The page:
Aggregations in Power BI

Aggregations became generally available in Power BI in July 2019. Aggregations are a modeling optimization technique that can improve user experience when dealing with large datasets. Combined with Power BI composite models, they make it possible to analyze big datasets efficiently by allowing high level analytical queries to be answered from memory while sending more detailed queries back to the source database. The trillion-row demo by Christian Wade is one example of this scenario that shows how aggregations can make it possible for big datasets to be analyzed in Power BI. Even though this demo is based on a trillion rows (quarter peta bytes) of data, any dataset that is expensive to cache in memory because of space, CPU, or time, can benefit from aggregations. Additionally, sometimes even Power BI reports built off of smaller datasets can benefit from faster load time if they can use aggregations.

The concept of aggregations

The idea of Aggregations is not a new concept in the world of data. In fact, you may have used them in the past without knowing it. Essentially an aggregation is a summary object created from a detail object and it can answer some summary reports in the place of the detail object.

Summary tables in SQL Server

For example, consider the following scenario. Let’s assume you have a Sales table containing sales amounts for 5000 products sold at 2000 stores for 10 years and that every product is sold at every store on every day. This results in a table with 3.65 billion rows. If you were to write a SQL query against this data that returned Sales for each Store for each year, the query would take a long time to run. Instead, you could create a smaller summary (aggregation) table that already stores the data at a higher level than the original table and query that instead. For example, assuming there are 200 Product Groups, a summary table by Product Group, Year, and Store would have 104,000 rows which is a small fraction of the main table. Querying this table is much faster than the main table.

Even though this design improves end query performance, it makes the report development more complex. The report developer should decide which table to use for each report. The high level queries can use the summary table whereas more detailed queries must go back to the detail table. The report developer must be aware of both tables and consciously use one vs. the other for different parts of the report.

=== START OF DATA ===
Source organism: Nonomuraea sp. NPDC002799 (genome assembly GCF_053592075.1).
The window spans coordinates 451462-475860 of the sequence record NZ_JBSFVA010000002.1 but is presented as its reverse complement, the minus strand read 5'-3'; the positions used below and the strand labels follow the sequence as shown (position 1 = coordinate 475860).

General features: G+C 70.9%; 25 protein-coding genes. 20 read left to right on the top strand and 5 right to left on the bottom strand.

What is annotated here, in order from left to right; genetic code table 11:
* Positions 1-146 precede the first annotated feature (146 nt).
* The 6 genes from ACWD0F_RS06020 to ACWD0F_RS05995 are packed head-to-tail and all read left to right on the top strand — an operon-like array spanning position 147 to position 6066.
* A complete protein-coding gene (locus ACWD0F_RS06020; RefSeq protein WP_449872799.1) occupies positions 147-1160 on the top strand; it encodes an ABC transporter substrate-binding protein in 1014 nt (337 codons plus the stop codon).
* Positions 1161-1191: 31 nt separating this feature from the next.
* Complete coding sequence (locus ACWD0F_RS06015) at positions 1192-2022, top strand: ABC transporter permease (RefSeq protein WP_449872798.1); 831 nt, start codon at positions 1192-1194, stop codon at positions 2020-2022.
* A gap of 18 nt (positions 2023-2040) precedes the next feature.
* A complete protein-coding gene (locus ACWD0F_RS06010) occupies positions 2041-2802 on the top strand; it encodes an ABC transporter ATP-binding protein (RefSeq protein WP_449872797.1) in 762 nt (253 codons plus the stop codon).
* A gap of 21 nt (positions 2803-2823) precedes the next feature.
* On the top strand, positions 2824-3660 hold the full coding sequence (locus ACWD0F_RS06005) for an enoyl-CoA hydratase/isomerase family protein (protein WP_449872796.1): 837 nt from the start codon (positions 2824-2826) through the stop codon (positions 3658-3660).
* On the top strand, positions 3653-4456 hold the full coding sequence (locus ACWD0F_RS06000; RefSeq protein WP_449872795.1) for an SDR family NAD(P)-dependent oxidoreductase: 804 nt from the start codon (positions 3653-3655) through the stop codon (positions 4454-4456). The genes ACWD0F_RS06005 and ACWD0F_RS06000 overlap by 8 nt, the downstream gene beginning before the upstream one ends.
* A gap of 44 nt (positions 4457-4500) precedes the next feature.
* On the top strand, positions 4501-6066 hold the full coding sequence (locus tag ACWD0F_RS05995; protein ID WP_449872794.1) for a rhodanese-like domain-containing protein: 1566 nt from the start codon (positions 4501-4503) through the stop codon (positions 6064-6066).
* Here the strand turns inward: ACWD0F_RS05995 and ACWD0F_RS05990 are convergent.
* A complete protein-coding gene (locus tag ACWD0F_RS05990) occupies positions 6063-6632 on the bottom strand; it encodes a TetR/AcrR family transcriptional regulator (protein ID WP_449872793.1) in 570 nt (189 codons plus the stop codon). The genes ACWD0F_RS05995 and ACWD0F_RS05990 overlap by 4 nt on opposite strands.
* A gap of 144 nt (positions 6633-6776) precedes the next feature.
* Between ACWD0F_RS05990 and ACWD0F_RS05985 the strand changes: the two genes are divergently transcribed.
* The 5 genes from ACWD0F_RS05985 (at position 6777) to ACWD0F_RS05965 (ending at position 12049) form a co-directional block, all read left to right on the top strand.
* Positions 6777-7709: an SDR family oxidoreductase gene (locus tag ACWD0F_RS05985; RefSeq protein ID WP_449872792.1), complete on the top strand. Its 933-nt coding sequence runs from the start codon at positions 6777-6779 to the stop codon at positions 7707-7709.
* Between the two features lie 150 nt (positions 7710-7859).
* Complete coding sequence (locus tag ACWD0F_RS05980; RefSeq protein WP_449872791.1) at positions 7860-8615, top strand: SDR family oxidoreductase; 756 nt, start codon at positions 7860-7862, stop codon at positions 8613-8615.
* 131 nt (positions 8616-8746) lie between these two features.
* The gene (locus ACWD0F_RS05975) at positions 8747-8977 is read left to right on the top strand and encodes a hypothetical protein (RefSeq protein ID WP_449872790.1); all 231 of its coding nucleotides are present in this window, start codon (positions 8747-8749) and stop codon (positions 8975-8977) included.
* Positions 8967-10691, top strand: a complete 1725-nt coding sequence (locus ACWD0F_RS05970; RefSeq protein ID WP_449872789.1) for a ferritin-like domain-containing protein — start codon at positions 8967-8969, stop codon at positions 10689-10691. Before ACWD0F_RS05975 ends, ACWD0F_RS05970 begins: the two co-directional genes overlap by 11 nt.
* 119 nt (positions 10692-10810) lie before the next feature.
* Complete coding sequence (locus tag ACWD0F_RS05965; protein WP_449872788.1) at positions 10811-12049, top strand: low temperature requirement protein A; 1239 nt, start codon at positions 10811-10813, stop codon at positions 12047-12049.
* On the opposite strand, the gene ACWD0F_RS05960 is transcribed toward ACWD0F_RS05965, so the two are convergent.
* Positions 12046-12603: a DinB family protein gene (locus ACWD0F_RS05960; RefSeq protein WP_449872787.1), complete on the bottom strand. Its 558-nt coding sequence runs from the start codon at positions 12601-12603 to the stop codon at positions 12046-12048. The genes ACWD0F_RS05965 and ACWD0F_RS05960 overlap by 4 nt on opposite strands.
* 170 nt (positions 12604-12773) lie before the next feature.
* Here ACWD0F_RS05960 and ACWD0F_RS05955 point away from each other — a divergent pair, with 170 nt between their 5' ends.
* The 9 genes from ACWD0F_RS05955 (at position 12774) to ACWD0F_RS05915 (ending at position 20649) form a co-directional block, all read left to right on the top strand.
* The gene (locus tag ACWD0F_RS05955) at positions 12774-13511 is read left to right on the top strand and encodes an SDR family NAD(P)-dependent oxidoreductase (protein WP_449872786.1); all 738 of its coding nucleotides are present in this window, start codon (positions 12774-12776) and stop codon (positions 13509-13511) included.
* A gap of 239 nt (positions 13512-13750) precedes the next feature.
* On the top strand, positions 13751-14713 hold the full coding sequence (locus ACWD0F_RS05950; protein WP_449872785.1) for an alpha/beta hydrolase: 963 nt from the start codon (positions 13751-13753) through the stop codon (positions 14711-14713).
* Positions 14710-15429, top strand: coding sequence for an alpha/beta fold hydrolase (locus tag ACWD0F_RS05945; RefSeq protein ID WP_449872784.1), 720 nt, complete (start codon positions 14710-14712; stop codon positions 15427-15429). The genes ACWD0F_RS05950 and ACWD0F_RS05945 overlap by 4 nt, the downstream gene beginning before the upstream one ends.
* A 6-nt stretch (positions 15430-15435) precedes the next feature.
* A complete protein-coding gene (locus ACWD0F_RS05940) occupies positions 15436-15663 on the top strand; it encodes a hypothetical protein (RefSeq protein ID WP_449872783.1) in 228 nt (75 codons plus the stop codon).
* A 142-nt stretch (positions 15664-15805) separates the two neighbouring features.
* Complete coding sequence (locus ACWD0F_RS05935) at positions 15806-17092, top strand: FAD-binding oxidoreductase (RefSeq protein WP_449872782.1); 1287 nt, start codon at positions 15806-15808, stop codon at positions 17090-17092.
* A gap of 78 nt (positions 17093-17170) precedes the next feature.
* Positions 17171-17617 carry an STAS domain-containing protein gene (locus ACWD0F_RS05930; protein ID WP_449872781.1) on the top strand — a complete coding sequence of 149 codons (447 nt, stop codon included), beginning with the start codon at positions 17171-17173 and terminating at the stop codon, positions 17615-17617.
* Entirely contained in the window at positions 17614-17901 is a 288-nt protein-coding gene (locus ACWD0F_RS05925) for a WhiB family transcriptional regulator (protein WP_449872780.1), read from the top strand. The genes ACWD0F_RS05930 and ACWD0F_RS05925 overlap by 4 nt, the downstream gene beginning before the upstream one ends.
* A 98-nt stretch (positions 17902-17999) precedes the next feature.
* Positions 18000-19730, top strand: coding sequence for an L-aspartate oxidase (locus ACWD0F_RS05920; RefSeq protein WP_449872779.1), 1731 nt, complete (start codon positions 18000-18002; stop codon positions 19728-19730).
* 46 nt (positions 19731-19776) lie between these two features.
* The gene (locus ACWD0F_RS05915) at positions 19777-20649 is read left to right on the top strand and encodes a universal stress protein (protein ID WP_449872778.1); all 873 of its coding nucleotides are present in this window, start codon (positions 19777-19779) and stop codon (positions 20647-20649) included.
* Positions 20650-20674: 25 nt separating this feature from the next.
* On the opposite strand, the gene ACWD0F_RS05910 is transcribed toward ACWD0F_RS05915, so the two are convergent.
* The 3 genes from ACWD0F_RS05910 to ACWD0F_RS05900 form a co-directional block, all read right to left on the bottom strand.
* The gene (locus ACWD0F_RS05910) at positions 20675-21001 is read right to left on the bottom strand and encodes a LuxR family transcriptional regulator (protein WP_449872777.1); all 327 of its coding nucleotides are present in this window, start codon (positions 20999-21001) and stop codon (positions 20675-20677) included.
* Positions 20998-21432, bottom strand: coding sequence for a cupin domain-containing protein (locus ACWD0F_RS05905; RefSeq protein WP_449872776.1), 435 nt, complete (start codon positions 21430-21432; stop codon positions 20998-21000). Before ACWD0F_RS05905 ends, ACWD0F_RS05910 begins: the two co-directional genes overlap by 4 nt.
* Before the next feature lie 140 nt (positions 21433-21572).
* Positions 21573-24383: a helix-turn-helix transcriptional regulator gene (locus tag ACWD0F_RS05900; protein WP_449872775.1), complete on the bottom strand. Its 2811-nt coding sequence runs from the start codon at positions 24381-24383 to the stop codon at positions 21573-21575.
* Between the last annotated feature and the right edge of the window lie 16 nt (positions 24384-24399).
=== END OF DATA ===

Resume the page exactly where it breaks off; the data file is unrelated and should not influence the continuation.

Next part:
In this design, the Aggregation table needs to be maintained as part of the overall database maintenance. When the main table is updated, the aggregation table needs to update as well.

Aggregations in SQL Server Analysis Services multidimensional (SSAS MD)

In SSAS MD, the predecessor to SSAS Tabular, aggregations are explicitly defined as actual objects that become part of the database. When designed properly, aggregations could significantly improve end user query performance. For example in larger cubes, you could see a difference between 1 minute vs. 5 seconds in query response times. Even though SSAS’s MD storage engine is disk based (vs. Memory base in Tabular), the size of aggregation files on disk is a fraction of the size of the measure group (fact table) files so they can be loaded into memory faster and searched faster.

Like the previous SQL server example, theses aggregations have a cost in terms of disk storage space and the amount of time it takes to process them to keep them updated. The more aggregations are created, the more queries they cover but they will take more space and need more time to process. There is also a point when adding more aggregations can have a negative impact on performance. This is like having too many indexes on a SQL table. I had a case where removing one aggregation that was automatically created by the wizard, improved performance because the queries could hit another manually designed aggregation.